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Allowed Amount Greater Than Billed Amount

I am, fairly, new to this forum and I just want to ask for any opinion from anyone. My son, recently, had gone through EKG in a hospital. I was surprised when I got the bill. I had to pay $1,109.12 for just the EKG. I know it costs more in a hospital but the thing is, the hospital's billed amount is just $180.75 based on the COB. I talked to the customer service representative and she told me that this is due to the allowed amount, $964.25, being greater than the billed amount. I don't know if that makes sense. The hospital just billed my insurance, which is United Healthcare, for $180.75, but because my plan's allowed amount is $964.25, I have to pay $1,109.12. It appears that I have to pay the sum of the billed and allowed amount. Is this a usual practice of health insurance companies? Any advice will be helpful. Thank you.
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replied March 23rd, 2015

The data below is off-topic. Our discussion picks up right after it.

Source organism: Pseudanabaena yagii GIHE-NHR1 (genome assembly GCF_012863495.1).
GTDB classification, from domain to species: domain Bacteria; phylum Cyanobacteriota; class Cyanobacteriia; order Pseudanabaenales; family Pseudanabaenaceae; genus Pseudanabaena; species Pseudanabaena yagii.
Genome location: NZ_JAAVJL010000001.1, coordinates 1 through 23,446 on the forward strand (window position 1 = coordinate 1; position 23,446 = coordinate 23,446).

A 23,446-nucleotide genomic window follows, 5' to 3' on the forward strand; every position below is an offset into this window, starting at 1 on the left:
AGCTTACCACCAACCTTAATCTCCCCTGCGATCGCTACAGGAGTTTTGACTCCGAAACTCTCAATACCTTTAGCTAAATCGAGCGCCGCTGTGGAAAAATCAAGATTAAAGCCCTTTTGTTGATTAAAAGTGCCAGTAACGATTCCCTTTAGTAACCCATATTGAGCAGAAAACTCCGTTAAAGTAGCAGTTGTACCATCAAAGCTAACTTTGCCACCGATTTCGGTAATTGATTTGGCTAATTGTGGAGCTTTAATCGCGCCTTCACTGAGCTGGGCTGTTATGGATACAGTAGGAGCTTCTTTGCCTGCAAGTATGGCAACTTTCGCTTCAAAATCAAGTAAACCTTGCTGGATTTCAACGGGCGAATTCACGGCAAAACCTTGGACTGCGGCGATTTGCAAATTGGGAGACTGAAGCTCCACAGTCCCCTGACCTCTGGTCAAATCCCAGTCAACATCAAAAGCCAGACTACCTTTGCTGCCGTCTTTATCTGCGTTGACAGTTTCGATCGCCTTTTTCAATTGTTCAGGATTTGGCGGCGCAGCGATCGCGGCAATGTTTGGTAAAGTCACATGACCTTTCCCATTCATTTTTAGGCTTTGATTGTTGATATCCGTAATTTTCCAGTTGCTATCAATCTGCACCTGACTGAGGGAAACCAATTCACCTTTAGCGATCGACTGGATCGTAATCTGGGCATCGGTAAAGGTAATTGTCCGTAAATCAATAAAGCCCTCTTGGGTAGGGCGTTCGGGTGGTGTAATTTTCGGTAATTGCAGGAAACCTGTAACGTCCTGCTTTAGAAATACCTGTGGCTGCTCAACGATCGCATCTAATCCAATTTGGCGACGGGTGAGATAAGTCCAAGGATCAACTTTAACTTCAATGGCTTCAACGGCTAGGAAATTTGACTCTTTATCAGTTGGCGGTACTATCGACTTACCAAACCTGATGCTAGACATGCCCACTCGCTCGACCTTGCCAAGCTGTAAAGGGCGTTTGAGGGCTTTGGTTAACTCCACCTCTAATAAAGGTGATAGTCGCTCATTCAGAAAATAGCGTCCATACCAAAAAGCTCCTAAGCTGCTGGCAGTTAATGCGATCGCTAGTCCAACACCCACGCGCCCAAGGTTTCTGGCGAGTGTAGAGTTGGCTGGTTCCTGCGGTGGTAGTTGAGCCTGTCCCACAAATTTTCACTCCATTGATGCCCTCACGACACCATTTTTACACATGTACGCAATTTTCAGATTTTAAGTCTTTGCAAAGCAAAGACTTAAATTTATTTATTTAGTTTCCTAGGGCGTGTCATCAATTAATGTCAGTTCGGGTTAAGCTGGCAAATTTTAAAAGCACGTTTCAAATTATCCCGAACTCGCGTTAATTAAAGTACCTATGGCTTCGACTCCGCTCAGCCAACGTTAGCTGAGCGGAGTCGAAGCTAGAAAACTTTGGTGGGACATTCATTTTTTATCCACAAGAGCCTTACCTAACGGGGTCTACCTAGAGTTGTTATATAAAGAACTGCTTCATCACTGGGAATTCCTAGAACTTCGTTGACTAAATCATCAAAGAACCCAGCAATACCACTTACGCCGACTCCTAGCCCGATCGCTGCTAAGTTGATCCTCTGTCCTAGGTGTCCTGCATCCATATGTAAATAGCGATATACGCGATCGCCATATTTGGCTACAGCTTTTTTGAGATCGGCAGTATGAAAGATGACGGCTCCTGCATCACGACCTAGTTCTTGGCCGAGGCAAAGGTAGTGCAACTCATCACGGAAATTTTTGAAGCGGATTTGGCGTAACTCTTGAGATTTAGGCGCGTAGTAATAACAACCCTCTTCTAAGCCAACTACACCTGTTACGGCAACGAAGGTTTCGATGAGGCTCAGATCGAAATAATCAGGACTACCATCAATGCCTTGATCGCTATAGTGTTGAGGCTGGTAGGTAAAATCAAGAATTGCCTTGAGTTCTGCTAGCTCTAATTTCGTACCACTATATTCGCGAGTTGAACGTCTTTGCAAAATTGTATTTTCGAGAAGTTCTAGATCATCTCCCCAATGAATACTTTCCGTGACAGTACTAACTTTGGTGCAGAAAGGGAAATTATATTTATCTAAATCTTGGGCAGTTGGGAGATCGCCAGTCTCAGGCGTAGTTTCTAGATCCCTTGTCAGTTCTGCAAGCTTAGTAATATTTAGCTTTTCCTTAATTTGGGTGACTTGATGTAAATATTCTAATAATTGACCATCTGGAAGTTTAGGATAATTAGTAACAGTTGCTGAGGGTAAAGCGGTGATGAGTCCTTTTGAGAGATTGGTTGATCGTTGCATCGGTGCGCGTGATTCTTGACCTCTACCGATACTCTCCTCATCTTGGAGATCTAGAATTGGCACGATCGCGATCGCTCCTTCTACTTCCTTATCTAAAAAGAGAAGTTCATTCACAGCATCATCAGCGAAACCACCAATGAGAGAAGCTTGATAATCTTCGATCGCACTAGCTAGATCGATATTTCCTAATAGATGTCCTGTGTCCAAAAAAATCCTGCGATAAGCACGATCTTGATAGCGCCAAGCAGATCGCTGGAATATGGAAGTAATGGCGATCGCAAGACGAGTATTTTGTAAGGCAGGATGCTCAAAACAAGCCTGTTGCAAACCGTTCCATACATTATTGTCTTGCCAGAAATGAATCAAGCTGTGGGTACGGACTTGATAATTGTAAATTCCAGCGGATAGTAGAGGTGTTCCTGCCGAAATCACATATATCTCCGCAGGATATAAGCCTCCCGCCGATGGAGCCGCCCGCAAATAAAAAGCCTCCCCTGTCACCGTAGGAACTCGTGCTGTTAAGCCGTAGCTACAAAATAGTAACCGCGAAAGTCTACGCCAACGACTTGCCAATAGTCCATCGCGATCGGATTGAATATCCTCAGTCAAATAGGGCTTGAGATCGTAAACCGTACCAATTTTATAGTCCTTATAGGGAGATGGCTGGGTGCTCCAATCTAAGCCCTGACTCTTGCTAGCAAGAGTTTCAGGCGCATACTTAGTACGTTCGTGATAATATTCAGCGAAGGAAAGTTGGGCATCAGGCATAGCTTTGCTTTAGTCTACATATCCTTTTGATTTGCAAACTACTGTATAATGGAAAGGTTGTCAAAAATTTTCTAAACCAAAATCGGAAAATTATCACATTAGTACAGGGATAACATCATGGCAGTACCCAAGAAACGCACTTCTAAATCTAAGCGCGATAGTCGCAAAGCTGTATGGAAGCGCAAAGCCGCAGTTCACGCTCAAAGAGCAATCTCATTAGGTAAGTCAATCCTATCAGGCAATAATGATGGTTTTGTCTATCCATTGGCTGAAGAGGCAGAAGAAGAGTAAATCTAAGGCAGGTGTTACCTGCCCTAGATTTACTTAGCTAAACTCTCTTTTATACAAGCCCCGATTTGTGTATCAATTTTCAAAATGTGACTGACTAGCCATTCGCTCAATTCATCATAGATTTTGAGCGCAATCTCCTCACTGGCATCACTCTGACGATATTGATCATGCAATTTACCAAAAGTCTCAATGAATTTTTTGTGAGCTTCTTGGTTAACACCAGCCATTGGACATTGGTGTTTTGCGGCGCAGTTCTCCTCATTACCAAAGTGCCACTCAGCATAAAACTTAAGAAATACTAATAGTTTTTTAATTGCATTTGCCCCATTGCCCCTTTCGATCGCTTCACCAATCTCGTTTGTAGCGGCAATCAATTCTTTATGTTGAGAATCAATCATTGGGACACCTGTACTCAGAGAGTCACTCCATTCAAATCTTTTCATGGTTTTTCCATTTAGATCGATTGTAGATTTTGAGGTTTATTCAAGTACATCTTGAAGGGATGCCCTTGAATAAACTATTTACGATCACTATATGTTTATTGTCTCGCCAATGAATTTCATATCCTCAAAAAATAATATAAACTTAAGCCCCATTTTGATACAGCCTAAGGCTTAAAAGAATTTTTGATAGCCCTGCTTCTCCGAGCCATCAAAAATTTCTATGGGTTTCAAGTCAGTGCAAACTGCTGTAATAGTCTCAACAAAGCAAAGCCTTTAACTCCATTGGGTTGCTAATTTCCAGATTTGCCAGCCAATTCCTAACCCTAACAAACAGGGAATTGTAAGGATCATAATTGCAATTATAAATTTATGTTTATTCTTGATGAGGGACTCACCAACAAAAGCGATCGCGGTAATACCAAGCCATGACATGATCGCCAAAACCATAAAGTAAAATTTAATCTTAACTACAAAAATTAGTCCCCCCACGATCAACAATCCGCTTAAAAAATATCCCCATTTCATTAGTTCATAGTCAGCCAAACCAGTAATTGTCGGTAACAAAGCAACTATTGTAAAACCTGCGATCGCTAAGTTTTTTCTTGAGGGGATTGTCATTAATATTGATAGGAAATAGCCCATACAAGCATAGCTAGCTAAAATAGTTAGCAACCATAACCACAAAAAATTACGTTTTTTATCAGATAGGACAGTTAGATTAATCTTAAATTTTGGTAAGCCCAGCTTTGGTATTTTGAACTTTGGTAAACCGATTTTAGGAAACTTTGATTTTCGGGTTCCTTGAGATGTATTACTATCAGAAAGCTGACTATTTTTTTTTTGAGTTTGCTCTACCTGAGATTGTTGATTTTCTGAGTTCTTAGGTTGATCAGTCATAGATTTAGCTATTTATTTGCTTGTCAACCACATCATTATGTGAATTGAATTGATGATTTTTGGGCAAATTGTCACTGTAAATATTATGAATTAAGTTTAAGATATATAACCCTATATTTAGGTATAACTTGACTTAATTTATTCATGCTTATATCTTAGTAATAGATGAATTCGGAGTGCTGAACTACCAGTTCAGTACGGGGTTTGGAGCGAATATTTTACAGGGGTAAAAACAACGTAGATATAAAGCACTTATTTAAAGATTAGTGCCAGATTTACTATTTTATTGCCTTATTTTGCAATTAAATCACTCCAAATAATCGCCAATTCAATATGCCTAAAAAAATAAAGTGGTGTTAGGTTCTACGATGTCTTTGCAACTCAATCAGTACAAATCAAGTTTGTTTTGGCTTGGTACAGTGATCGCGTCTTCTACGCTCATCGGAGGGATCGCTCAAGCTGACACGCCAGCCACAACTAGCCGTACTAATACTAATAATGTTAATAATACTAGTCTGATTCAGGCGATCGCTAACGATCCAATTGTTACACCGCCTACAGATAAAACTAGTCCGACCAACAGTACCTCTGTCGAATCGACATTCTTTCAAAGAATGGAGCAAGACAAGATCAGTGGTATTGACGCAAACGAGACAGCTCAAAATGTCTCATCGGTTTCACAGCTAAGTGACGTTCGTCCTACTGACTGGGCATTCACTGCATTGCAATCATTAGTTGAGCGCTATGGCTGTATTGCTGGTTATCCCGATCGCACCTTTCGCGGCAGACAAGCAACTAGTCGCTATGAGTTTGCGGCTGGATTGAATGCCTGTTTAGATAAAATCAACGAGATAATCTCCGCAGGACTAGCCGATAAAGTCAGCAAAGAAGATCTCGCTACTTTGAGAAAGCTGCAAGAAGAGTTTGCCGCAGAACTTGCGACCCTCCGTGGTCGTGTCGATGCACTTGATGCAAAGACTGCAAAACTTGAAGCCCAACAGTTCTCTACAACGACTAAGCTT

I'm new as well but glad to jump in. It sounds like the terms are getting interchanged a bit. It also sounds like you have an HMO and went to a hospital that isn't part of the network or you have a PPO. This billing isn't uncommon. We're getting to a point where health care shopping will become more commonplace simply due to the incredible difference in costs depending on where you go and the relationships providers have with insurance companies. The other thing to keep in mind is that, depending on household income, there may be some ability to negotiate the remaining cost with the hospital and even work out a payment plan. Good luck!
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